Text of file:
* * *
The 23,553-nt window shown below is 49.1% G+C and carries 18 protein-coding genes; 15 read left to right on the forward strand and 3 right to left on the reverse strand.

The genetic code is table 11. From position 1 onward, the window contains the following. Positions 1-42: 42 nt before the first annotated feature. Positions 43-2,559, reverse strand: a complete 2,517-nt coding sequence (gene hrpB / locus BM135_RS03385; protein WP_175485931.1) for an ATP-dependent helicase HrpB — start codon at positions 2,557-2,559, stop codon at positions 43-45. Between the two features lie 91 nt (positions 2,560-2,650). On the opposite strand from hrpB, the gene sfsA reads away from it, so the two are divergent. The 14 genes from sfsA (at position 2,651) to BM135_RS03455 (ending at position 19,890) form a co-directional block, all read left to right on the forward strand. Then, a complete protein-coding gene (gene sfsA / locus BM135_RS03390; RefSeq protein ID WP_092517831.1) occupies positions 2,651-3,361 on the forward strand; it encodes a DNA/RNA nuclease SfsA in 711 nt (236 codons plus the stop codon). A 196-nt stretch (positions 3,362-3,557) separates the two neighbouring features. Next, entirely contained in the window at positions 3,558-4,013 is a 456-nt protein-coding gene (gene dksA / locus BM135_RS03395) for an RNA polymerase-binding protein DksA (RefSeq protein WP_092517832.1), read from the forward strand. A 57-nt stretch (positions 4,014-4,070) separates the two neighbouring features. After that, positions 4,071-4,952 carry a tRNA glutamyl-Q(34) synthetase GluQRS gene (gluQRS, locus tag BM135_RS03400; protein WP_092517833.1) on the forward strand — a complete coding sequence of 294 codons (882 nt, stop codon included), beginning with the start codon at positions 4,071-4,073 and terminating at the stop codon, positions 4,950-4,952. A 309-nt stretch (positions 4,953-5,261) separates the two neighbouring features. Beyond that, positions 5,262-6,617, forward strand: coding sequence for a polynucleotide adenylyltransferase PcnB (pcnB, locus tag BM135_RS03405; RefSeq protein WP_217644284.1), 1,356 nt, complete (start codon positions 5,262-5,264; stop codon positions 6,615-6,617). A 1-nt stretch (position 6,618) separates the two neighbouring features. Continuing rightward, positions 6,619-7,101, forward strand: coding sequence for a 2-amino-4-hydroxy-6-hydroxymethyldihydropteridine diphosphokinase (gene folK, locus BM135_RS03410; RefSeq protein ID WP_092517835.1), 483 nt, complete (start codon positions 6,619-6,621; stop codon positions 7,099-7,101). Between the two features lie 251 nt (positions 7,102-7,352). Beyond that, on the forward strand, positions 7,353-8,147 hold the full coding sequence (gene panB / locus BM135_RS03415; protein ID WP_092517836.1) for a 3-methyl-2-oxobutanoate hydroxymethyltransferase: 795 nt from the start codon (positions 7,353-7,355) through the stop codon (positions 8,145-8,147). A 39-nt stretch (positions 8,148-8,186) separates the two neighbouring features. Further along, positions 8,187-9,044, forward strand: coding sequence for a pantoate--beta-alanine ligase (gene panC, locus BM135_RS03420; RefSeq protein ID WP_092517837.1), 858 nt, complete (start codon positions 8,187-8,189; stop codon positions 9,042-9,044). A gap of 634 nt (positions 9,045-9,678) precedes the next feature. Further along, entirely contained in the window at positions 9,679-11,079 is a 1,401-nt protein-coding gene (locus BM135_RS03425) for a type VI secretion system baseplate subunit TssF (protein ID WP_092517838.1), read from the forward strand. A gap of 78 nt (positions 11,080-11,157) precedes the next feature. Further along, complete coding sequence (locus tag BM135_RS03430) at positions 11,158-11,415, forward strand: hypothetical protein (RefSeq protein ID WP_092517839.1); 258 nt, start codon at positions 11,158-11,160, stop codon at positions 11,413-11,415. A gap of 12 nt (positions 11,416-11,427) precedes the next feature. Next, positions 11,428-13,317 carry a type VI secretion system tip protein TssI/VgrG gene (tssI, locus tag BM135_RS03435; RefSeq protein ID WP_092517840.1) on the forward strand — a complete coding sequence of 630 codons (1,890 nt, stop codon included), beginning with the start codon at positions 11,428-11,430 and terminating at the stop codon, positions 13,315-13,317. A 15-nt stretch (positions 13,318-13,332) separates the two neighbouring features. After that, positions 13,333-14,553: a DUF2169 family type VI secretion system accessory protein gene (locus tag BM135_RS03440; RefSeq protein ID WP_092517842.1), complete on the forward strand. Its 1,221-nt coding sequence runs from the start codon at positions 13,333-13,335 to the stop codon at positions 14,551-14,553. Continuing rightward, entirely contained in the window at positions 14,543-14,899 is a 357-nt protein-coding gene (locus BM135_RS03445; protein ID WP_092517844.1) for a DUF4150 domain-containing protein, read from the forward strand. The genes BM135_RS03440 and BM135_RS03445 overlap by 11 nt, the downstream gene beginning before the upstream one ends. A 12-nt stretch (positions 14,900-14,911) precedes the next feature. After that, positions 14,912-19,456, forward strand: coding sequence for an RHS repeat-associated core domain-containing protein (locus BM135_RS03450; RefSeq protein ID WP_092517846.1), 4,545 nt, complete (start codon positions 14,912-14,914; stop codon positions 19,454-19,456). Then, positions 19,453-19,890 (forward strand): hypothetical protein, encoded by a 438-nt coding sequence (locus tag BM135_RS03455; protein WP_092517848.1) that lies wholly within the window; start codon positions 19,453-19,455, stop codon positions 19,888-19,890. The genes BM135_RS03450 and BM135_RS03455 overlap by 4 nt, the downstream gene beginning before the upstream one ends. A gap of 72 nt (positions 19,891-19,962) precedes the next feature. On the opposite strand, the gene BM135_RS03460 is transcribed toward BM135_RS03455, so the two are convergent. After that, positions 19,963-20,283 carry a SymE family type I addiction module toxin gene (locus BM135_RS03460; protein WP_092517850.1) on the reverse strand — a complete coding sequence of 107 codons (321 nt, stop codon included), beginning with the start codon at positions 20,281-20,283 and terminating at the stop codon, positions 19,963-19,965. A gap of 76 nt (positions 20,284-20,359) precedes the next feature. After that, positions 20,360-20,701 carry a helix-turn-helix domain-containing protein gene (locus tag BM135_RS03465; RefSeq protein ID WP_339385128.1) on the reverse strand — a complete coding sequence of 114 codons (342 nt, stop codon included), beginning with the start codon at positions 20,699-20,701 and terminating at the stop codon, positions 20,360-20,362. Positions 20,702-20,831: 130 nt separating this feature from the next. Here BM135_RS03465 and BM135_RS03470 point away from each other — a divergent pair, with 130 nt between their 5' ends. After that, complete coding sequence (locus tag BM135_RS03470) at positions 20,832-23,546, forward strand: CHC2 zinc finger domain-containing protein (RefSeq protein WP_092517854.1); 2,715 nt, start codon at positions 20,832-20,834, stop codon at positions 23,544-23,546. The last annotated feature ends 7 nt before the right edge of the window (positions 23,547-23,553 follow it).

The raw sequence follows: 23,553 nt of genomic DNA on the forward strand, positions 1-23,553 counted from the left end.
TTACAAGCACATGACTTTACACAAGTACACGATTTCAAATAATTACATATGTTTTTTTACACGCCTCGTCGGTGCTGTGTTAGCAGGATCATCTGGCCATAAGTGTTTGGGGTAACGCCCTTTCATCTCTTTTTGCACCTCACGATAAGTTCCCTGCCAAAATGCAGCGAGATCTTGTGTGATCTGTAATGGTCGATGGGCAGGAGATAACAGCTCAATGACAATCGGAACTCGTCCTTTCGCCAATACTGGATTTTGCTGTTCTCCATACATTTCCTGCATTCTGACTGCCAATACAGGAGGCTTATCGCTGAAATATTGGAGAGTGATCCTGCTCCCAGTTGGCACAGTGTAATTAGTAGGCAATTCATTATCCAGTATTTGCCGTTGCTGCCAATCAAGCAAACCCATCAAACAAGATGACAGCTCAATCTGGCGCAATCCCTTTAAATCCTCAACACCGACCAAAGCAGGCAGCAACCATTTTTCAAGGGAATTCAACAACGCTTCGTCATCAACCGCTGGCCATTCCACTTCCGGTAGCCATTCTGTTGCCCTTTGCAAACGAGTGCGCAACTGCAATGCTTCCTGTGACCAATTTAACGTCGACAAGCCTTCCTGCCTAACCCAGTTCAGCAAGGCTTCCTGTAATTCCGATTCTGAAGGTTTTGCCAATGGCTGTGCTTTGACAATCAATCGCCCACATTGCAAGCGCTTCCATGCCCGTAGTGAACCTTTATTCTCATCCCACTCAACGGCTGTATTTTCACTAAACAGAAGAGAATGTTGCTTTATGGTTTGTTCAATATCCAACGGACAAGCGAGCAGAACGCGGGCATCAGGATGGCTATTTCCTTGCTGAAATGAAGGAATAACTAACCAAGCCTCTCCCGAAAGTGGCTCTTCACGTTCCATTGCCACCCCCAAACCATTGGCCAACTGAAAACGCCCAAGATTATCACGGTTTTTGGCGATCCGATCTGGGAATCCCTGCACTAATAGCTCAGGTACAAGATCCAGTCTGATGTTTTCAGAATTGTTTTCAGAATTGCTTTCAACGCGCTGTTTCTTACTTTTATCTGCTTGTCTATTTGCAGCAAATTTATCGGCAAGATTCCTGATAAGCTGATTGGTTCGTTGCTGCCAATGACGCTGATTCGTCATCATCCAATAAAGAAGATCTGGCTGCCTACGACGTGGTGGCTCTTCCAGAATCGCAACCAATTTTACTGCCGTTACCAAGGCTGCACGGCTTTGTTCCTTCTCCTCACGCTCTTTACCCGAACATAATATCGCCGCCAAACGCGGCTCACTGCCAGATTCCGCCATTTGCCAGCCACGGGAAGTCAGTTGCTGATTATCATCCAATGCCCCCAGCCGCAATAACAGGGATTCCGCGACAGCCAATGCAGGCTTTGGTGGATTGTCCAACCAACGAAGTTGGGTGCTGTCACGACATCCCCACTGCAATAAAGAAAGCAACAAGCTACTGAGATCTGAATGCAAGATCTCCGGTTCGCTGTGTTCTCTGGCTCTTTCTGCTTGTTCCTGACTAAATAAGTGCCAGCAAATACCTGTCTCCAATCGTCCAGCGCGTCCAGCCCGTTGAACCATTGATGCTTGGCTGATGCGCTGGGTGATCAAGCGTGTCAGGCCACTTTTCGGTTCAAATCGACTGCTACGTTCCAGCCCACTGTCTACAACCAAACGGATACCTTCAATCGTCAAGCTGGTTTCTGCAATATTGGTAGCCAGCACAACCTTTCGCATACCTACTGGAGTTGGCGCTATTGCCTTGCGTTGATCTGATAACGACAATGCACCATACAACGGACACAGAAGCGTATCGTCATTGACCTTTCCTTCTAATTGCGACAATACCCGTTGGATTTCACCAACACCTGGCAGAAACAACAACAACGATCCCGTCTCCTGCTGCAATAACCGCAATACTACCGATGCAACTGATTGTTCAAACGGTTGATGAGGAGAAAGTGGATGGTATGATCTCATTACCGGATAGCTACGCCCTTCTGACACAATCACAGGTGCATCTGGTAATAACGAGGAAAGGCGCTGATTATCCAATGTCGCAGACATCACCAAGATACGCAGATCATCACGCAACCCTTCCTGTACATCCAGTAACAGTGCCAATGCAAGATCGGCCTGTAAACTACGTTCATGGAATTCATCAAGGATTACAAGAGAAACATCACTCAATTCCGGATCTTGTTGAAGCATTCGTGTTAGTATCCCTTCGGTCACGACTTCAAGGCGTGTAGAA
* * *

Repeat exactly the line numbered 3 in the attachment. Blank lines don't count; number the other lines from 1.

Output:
The raw sequence follows: 23,553 nt of genomic DNA on the forward strand, positions 1-23,553 counted from the left end.